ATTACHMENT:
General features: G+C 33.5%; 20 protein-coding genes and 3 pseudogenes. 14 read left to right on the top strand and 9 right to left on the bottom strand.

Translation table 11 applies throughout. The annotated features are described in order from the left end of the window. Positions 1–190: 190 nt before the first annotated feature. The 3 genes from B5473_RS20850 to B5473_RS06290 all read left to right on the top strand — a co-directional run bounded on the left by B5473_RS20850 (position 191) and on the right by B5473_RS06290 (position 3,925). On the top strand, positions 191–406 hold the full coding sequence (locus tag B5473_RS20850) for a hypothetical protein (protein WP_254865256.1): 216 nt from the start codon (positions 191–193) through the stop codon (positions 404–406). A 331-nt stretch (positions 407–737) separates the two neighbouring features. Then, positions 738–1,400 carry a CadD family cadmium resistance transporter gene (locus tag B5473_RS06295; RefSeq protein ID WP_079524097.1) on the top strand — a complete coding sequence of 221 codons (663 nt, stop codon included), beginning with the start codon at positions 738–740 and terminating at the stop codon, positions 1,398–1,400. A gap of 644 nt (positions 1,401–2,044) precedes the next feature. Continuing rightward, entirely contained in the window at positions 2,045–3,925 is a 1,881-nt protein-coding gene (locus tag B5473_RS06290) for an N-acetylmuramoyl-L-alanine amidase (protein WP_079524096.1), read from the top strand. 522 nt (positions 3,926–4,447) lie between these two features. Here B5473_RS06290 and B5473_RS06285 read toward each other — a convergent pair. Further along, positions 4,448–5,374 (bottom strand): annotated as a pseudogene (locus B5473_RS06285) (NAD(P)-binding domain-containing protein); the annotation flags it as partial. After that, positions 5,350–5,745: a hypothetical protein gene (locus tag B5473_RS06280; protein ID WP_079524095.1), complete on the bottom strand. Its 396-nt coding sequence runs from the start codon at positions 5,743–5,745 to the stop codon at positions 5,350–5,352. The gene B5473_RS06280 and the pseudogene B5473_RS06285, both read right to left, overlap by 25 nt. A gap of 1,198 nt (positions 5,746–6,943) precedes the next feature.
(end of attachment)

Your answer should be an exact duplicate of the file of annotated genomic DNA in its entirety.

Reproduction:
General features: G+C 33.5%; 20 protein-coding genes and 3 pseudogenes. 14 read left to right on the top strand and 9 right to left on the bottom strand.

Translation table 11 applies throughout. The annotated features are described in order from the left end of the window. Positions 1–190: 190 nt before the first annotated feature. The 3 genes from B5473_RS20850 to B5473_RS06290 all read left to right on the top strand — a co-directional run bounded on the left by B5473_RS20850 (position 191) and on the right by B5473_RS06290 (position 3,925). On the top strand, positions 191–406 hold the full coding sequence (locus tag B5473_RS20850) for a hypothetical protein (protein WP_254865256.1): 216 nt from the start codon (positions 191–193) through the stop codon (positions 404–406). A 331-nt stretch (positions 407–737) separates the two neighbouring features. Then, positions 738–1,400 carry a CadD family cadmium resistance transporter gene (locus tag B5473_RS06295; RefSeq protein ID WP_079524097.1) on the top strand — a complete coding sequence of 221 codons (663 nt, stop codon included), beginning with the start codon at positions 738–740 and terminating at the stop codon, positions 1,398–1,400. A gap of 644 nt (positions 1,401–2,044) precedes the next feature. Continuing rightward, entirely contained in the window at positions 2,045–3,925 is a 1,881-nt protein-coding gene (locus tag B5473_RS06290) for an N-acetylmuramoyl-L-alanine amidase (protein WP_079524096.1), read from the top strand. 522 nt (positions 3,926–4,447) lie between these two features. Here B5473_RS06290 and B5473_RS06285 read toward each other — a convergent pair. Further along, positions 4,448–5,374 (bottom strand): annotated as a pseudogene (locus B5473_RS06285) (NAD(P)-binding domain-containing protein); the annotation flags it as partial. After that, positions 5,350–5,745: a hypothetical protein gene (locus tag B5473_RS06280; protein ID WP_079524095.1), complete on the bottom strand. Its 396-nt coding sequence runs from the start codon at positions 5,743–5,745 to the stop codon at positions 5,350–5,352. The gene B5473_RS06280 and the pseudogene B5473_RS06285, both read right to left, overlap by 25 nt. A gap of 1,198 nt (positions 5,746–6,943) precedes the next feature.